The crop perhaps most associated with the South is the subject of a Farm Press photo contest that will run through Nov. 1.
Farm Press, which publishes Southeast Farm Press among other publications, is looking for the best photo that reminds readers of cotton’s picturesque beauty.
Cotton is “as much a part of Southern farm culture as Spanish moss on live oaks, azaleas in April and sliced watermelon on a hot summer evening,” Slate Canon writes in the Farm Press Blog. “Snow-white fields ready for harvest hold promise of a good return for hard work and perseverance.
“And from the time the first seedling pushes through the soil, to first bloom, to boll fill and finally to the massive pickers marching through fields leaving brown swaths in the white landscape, a cotton crop is a work of art,” she adds.
Indeed, there are few things more Southern that zipping through a rural county in the late afternoon and coming over a hill upon a field of cotton so full that it looks as though a freak storm dumped a couple of inches of snow on the landscape. Or seeing wisps of cotton blowing across a country highway, catching on nearby stalks of dried corn or piling up in ditches.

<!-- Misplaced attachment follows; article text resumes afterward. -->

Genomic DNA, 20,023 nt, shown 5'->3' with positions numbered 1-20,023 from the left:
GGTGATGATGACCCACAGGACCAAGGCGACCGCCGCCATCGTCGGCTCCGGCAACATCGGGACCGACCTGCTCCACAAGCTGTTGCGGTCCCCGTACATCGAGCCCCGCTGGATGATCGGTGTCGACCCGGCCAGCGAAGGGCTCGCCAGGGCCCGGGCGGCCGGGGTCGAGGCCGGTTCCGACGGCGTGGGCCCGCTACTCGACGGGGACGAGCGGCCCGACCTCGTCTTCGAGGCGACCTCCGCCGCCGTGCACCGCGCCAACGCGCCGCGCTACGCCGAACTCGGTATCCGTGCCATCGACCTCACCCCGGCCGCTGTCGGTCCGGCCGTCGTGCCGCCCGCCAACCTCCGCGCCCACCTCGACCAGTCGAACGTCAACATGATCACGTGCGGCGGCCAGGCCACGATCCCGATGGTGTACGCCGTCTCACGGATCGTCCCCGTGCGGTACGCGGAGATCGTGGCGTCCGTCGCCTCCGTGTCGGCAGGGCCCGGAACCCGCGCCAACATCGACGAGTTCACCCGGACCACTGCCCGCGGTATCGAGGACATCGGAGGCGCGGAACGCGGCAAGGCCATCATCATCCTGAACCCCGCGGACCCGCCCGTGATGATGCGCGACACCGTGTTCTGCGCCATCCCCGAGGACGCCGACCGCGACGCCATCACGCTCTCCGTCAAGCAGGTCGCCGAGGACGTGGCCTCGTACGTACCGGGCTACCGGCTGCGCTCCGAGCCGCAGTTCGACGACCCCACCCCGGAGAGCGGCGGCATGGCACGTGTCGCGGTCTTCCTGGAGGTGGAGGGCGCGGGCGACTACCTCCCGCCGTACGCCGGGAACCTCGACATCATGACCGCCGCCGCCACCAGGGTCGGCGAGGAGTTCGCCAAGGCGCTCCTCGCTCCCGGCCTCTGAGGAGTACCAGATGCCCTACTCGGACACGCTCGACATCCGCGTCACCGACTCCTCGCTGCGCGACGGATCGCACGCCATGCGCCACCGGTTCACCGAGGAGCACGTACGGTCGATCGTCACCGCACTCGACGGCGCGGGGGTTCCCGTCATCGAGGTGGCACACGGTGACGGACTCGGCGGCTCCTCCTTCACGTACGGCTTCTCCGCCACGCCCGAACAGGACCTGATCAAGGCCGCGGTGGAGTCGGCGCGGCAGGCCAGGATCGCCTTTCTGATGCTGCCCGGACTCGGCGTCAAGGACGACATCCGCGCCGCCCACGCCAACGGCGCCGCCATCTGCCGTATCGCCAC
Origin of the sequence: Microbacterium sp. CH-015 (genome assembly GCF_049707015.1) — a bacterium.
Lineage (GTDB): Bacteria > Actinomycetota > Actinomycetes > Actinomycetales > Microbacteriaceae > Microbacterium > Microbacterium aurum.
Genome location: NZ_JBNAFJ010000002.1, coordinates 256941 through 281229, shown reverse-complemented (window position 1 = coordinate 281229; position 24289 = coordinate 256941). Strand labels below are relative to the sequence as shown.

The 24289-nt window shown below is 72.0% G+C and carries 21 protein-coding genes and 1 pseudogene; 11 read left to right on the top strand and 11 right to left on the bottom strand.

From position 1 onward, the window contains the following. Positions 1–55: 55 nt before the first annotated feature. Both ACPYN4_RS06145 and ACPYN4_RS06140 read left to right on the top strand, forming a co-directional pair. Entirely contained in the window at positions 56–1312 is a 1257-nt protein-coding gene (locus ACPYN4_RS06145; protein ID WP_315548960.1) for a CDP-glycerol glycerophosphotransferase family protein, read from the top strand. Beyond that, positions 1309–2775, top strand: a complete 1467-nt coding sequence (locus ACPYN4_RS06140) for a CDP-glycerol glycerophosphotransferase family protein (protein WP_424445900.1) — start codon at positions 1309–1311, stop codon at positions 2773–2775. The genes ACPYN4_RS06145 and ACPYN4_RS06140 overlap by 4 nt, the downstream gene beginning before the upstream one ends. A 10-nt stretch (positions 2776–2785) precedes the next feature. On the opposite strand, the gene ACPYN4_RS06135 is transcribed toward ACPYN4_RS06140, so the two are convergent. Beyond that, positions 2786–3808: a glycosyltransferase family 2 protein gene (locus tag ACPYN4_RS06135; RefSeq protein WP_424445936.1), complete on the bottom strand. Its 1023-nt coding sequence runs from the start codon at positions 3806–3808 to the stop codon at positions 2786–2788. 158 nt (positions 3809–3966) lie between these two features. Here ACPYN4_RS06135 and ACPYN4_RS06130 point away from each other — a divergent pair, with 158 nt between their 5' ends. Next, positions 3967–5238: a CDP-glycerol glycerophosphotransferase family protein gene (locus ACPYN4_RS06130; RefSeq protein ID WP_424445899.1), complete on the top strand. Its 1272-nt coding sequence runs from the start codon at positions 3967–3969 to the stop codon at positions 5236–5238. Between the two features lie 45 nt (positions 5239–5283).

The Chinese Republic turns 100 this week, as does Liu Peng-hua, a resident of Taiwan. Both have seen a century of tumultuous change.
When Liu was born in what is today the northeastern Chinese province of Liaoning, the nation had just deposed its last emperor, many women still had bound feet, and almost all men wore their hair braided into long ponytails, or queues, stretching down their backs, according to a story by Agence France-Presse.
“There were no bicycles or cars in our village,” Liu told the wire service at his home near Taiwan’s capital Taipei. “Most of the time when we needed to go somewhere, we travelled on foot or rode horses or donkeys. Whenever I think about it, it’s like a dream. So many things have happened since then. So much has changed.”
While the Republic of China was formally established on Jan. 1, 1912, on mainland China following the Xinhai Revolution, its roots began with the Wuchang Uprising which began on Oct. 10, 1911, and replaced the Qing Dynasty.
The revolution ended more than 2,000 years of imperial rule in China, but the republic itself only lasted until 1949 on the mainland.